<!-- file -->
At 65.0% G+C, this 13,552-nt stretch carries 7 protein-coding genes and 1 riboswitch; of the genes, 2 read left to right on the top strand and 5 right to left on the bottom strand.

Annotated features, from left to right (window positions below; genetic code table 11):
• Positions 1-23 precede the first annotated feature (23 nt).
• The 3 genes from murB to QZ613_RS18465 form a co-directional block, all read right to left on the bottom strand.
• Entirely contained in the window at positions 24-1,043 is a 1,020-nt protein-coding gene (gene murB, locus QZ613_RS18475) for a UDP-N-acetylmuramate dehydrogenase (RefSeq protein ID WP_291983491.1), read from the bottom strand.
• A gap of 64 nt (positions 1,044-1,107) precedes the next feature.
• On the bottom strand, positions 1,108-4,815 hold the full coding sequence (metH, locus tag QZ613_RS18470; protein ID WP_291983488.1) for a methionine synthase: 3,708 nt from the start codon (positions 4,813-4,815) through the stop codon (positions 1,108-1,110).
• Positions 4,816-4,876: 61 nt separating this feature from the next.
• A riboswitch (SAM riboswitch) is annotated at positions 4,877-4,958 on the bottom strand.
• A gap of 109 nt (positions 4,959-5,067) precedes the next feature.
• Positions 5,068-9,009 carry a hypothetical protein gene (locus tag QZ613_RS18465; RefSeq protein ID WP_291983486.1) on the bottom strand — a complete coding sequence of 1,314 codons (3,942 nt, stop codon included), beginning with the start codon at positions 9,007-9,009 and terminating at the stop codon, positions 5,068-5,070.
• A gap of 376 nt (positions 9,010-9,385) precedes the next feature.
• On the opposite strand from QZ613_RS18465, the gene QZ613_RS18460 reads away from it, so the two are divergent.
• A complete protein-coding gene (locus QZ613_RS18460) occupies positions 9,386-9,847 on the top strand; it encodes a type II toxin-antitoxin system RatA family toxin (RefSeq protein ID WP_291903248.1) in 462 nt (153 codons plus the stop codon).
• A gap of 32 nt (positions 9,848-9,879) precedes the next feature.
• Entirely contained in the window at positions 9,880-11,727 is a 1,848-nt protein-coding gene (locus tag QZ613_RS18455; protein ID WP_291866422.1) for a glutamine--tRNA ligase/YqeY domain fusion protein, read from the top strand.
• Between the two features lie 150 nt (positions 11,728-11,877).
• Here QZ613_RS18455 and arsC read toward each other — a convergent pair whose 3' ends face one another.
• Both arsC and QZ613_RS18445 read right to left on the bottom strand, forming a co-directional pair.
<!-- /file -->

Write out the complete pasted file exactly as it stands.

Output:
At 65.0% G+C, this 13,552-nt stretch carries 7 protein-coding genes and 1 riboswitch; of the genes, 2 read left to right on the top strand and 5 right to left on the bottom strand.

Annotated features, from left to right (window positions below; genetic code table 11):
• Positions 1-23 precede the first annotated feature (23 nt).
• The 3 genes from murB to QZ613_RS18465 form a co-directional block, all read right to left on the bottom strand.
• Entirely contained in the window at positions 24-1,043 is a 1,020-nt protein-coding gene (gene murB, locus QZ613_RS18475) for a UDP-N-acetylmuramate dehydrogenase (RefSeq protein ID WP_291983491.1), read from the bottom strand.
• A gap of 64 nt (positions 1,044-1,107) precedes the next feature.
• On the bottom strand, positions 1,108-4,815 hold the full coding sequence (metH, locus tag QZ613_RS18470; protein ID WP_291983488.1) for a methionine synthase: 3,708 nt from the start codon (positions 4,813-4,815) through the stop codon (positions 1,108-1,110).
• Positions 4,816-4,876: 61 nt separating this feature from the next.
• A riboswitch (SAM riboswitch) is annotated at positions 4,877-4,958 on the bottom strand.
• A gap of 109 nt (positions 4,959-5,067) precedes the next feature.
• Positions 5,068-9,009 carry a hypothetical protein gene (locus tag QZ613_RS18465; RefSeq protein ID WP_291983486.1) on the bottom strand — a complete coding sequence of 1,314 codons (3,942 nt, stop codon included), beginning with the start codon at positions 9,007-9,009 and terminating at the stop codon, positions 5,068-5,070.
• A gap of 376 nt (positions 9,010-9,385) precedes the next feature.
• On the opposite strand from QZ613_RS18465, the gene QZ613_RS18460 reads away from it, so the two are divergent.
• A complete protein-coding gene (locus QZ613_RS18460) occupies positions 9,386-9,847 on the top strand; it encodes a type II toxin-antitoxin system RatA family toxin (RefSeq protein ID WP_291903248.1) in 462 nt (153 codons plus the stop codon).
• A gap of 32 nt (positions 9,848-9,879) precedes the next feature.
• Entirely contained in the window at positions 9,880-11,727 is a 1,848-nt protein-coding gene (locus tag QZ613_RS18455; protein ID WP_291866422.1) for a glutamine--tRNA ligase/YqeY domain fusion protein, read from the top strand.
• Between the two features lie 150 nt (positions 11,728-11,877).
• Here QZ613_RS18455 and arsC read toward each other — a convergent pair whose 3' ends face one another.
• Both arsC and QZ613_RS18445 read right to left on the bottom strand, forming a co-directional pair.